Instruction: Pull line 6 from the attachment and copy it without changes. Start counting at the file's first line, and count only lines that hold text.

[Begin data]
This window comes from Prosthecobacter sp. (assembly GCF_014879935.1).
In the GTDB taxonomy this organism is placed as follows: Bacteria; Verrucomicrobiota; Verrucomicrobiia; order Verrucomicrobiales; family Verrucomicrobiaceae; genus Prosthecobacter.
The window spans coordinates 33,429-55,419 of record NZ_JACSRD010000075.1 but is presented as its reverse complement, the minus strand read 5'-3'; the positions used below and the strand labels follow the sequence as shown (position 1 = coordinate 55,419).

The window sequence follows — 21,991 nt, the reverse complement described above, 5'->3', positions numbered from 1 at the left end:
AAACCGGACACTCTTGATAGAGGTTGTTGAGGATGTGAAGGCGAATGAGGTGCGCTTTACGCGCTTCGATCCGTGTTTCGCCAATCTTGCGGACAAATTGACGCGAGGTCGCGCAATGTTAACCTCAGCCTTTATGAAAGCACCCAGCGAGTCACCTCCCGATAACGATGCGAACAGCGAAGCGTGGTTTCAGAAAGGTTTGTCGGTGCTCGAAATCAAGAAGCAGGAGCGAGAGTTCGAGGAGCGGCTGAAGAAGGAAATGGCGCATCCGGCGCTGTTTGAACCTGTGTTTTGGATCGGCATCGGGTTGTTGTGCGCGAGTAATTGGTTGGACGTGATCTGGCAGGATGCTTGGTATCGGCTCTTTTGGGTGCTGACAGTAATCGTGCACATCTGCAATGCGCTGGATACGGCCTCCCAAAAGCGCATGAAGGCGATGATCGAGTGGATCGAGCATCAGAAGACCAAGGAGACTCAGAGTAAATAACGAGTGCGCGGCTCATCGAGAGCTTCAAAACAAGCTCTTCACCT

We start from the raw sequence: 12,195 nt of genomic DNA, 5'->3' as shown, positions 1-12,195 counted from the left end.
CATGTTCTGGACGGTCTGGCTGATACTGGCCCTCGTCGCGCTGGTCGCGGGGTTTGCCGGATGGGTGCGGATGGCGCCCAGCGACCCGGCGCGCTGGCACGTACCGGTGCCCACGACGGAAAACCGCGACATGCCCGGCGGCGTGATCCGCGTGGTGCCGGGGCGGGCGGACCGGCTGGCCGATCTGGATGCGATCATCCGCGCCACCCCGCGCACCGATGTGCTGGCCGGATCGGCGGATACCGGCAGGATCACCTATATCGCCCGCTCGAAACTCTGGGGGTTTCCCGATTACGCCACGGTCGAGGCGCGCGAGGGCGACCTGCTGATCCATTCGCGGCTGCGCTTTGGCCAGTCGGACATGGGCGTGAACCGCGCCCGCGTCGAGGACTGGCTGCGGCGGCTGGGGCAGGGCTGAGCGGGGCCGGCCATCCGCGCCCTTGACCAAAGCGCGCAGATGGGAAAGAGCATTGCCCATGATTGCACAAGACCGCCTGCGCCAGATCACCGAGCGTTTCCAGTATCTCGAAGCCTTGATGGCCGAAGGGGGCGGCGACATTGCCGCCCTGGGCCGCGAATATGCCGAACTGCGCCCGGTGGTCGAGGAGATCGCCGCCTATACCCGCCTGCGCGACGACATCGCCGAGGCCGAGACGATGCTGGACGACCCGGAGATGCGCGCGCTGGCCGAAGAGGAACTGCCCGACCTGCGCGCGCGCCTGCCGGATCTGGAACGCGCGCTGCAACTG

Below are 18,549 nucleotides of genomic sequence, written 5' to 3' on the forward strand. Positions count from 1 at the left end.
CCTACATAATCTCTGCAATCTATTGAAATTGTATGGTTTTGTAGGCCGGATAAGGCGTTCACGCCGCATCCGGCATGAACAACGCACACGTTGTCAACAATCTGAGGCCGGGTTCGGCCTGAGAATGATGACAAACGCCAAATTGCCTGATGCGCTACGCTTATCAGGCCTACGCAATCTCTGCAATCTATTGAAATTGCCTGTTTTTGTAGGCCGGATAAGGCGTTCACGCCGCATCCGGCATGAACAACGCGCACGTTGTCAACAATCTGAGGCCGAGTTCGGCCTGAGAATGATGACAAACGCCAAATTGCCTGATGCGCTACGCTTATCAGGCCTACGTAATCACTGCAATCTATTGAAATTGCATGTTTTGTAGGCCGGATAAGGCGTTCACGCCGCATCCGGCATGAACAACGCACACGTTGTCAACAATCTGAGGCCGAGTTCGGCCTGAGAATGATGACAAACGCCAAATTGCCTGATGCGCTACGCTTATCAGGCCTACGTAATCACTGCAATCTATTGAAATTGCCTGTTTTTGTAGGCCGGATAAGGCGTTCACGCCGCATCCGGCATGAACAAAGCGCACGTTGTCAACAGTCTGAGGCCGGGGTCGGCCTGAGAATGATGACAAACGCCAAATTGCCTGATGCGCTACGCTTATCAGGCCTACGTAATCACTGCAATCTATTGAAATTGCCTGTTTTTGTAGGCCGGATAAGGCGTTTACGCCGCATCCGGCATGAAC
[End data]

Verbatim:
We start from the raw sequence: 12,195 nt of genomic DNA, 5'->3' as shown, positions 1-12,195 counted from the left end.